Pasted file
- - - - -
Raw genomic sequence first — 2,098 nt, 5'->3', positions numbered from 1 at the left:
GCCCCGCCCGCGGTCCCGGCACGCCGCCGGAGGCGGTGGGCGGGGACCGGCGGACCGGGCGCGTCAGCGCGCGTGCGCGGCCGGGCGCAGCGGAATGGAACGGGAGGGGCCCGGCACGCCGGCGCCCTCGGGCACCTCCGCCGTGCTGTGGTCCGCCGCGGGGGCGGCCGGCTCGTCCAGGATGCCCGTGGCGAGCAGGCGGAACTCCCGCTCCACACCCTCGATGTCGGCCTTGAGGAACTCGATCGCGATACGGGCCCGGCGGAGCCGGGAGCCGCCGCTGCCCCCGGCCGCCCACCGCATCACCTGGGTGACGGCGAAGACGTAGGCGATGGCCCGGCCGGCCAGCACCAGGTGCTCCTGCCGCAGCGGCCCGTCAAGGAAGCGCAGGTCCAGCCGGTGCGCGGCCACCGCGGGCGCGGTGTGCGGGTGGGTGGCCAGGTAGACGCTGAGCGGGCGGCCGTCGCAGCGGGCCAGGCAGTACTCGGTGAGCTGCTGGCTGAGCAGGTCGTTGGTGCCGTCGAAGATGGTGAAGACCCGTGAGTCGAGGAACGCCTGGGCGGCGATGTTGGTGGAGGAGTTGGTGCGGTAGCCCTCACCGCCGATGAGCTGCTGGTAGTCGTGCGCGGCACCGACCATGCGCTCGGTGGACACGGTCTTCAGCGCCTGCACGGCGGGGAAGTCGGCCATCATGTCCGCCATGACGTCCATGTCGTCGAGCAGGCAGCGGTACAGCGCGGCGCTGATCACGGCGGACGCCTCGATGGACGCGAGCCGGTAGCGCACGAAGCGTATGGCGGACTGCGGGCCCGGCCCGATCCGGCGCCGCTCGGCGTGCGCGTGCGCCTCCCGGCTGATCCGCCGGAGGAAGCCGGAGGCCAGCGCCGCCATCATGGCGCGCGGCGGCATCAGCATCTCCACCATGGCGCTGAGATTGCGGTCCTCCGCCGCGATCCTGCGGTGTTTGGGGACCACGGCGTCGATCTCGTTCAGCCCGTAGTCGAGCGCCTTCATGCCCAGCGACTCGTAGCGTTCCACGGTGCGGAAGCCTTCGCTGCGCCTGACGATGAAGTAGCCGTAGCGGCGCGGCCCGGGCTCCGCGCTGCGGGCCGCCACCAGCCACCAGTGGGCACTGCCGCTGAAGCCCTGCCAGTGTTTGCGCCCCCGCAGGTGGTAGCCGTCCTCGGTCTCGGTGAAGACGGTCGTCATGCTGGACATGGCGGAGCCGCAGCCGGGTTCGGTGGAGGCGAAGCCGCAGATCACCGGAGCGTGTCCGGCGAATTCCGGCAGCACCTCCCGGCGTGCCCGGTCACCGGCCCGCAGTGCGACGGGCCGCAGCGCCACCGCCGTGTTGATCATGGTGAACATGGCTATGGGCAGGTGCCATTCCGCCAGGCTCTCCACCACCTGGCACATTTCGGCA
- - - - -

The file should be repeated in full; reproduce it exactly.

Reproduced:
Raw genomic sequence first — 2,098 nt, 5'->3', positions numbered from 1 at the left:
GCCCCGCCCGCGGTCCCGGCACGCCGCCGGAGGCGGTGGGCGGGGACCGGCGGACCGGGCGCGTCAGCGCGCGTGCGCGGCCGGGCGCAGCGGAATGGAACGGGAGGGGCCCGGCACGCCGGCGCCCTCGGGCACCTCCGCCGTGCTGTGGTCCGCCGCGGGGGCGGCCGGCTCGTCCAGGATGCCCGTGGCGAGCAGGCGGAACTCCCGCTCCACACCCTCGATGTCGGCCTTGAGGAACTCGATCGCGATACGGGCCCGGCGGAGCCGGGAGCCGCCGCTGCCCCCGGCCGCCCACCGCATCACCTGGGTGACGGCGAAGACGTAGGCGATGGCCCGGCCGGCCAGCACCAGGTGCTCCTGCCGCAGCGGCCCGTCAAGGAAGCGCAGGTCCAGCCGGTGCGCGGCCACCGCGGGCGCGGTGTGCGGGTGGGTGGCCAGGTAGACGCTGAGCGGGCGGCCGTCGCAGCGGGCCAGGCAGTACTCGGTGAGCTGCTGGCTGAGCAGGTCGTTGGTGCCGTCGAAGATGGTGAAGACCCGTGAGTCGAGGAACGCCTGGGCGGCGATGTTGGTGGAGGAGTTGGTGCGGTAGCCCTCACCGCCGATGAGCTGCTGGTAGTCGTGCGCGGCACCGACCATGCGCTCGGTGGACACGGTCTTCAGCGCCTGCACGGCGGGGAAGTCGGCCATCATGTCCGCCATGACGTCCATGTCGTCGAGCAGGCAGCGGTACAGCGCGGCGCTGATCACGGCGGACGCCTCGATGGACGCGAGCCGGTAGCGCACGAAGCGTATGGCGGACTGCGGGCCCGGCCCGATCCGGCGCCGCTCGGCGTGCGCGTGCGCCTCCCGGCTGATCCGCCGGAGGAAGCCGGAGGCCAGCGCCGCCATCATGGCGCGCGGCGGCATCAGCATCTCCACCATGGCGCTGAGATTGCGGTCCTCCGCCGCGATCCTGCGGTGTTTGGGGACCACGGCGTCGATCTCGTTCAGCCCGTAGTCGAGCGCCTTCATGCCCAGCGACTCGTAGCGTTCCACGGTGCGGAAGCCTTCGCTGCGCCTGACGATGAAGTAGCCGTAGCGGCGCGGCCCGGGCTCCGCGCTGCGGGCCGCCACCAGCCACCAGTGGGCACTGCCGCTGAAGCCCTGCCAGTGTTTGCGCCCCCGCAGGTGGTAGCCGTCCTCGGTCTCGGTGAAGACGGTCGTCATGCTGGACATGGCGGAGCCGCAGCCGGGTTCGGTGGAGGCGAAGCCGCAGATCACCGGAGCGTGTCCGGCGAATTCCGGCAGCACCTCCCGGCGTGCCCGGTCACCGGCCCGCAGTGCGACGGGCCGCAGCGCCACCGCCGTGTTGATCATGGTGAACATGGCTATGGGCAGGTGCCATTCCGCCAGGCTCTCCACCACCTGGCACATTTCGGCA